The slide in sugar prices remained unabated for the sixth week in a row at the wholesale market following record production amid weak demand from stockists and bulk consumers.
Marketmen said adequate availability of stocks following increased arrivals amid record output against thin demand from stockists and bulk consumers such as soft-drink makers, confectioners and ice-cream makers continued to exert pressure on the sweetener’s prices.
A weak trend in the global markets too negatively impacted sentiments here, they added.
Meanwhile, country’s sugar production is estimated to reach an all-time record of 32.25 million tonnes in the current 2017-18 marketing year (October-September). Even as sugar production is estimated to grow significantly in the sugar year 2018 beginning from October 1, the operating profits of mills are likely to take a hit this fiscal due to higher cost of cane production, according to an ICRA report.
Domestic sugar production is being driven principally by a recovery in production in Maharashtra, North Karnataka and Uttar Pradesh, according to the report. As the production will be higher than consumption the closing stock is expected to be higher.
However, the upward revision in sugar production estimate, along with the liquidation of sugar stocks, has resulted in a decline in the sugar prices, the report said.
Sugar prices declined from Rs 37,000-37,500 per tonne in October 2017 to Rs 34,000 per tonne in December 2017 and further to Rs 31,500 tonne in February 2018 (first week).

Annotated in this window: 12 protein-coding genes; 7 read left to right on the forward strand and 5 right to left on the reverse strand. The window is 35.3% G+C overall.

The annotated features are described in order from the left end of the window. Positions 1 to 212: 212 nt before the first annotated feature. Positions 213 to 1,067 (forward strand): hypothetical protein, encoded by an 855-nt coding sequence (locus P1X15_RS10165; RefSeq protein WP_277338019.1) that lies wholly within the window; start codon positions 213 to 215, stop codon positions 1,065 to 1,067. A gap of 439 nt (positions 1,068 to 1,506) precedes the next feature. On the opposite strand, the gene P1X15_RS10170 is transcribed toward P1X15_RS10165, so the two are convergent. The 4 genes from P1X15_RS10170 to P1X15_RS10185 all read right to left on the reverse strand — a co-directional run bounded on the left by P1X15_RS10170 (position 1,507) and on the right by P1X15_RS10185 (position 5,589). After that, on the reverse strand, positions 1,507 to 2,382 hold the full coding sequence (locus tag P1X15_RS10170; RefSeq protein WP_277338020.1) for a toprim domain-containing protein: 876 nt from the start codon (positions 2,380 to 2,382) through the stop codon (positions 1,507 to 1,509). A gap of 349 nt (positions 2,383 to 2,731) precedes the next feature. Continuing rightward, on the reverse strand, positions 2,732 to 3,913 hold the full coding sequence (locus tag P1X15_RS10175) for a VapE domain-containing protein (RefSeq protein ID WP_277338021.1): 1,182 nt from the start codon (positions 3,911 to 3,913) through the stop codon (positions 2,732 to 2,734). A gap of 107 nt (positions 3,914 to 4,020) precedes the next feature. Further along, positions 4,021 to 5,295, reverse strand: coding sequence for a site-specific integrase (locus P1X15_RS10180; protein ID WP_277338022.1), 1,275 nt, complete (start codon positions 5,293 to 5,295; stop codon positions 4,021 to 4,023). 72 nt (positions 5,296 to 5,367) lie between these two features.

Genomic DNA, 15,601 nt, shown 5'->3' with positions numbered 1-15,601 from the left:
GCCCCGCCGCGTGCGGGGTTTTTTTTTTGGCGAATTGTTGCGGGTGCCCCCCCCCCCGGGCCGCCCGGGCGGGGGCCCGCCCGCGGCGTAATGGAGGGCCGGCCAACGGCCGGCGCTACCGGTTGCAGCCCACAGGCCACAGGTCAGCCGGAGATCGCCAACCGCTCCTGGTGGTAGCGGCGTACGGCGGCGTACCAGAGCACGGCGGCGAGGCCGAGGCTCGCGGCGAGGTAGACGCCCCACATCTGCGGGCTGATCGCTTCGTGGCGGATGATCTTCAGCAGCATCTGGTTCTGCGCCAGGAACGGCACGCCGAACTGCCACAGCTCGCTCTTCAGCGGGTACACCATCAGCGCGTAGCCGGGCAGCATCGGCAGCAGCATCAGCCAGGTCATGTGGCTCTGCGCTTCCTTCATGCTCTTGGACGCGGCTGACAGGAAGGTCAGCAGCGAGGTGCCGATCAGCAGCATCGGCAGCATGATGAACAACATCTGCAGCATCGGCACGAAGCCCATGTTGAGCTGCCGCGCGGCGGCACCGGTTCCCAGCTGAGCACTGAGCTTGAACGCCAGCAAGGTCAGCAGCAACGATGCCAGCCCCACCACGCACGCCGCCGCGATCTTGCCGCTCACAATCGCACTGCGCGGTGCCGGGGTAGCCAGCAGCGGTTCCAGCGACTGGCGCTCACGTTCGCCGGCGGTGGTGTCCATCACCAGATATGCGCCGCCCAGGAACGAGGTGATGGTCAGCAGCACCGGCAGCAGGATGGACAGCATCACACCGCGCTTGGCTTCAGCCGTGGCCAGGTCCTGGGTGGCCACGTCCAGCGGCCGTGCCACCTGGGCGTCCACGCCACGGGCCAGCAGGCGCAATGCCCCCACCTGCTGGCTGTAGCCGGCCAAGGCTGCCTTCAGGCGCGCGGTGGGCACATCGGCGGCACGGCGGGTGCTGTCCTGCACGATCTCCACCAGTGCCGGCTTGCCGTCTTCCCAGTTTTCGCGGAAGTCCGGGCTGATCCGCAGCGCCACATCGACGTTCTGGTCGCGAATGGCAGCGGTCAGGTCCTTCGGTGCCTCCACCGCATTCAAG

The prices of the sweetener picked up subsequently following the government initiatives including doubling of import duty to 100 per cent and the imposition of limits on sugar sales by sugar mills and prices are currently hovering around Rs 34,500 – Rs 35,000 per tonne.
However, ICRA said, there might be renewed pressure on the sugar prices, especially if the final production is on target.
Meanwhile, sugar mills are likely to report a decline in the operating profits in 2018 on account of higher cost of cane production (higher state advised price and fair and remunerative price for the current season) along with pressure on sugar prices during the final quarter of the year. However, the mills based out of Maharashtra and north Karnataka are likely to reap some benefits out of higher production and the UP-based mills could be benefited by continued healthy volumes and recovery rates.
Given the increase in production levels and fall in prices, govt support will be critical for the financial performance of the sugar industry in the near-term.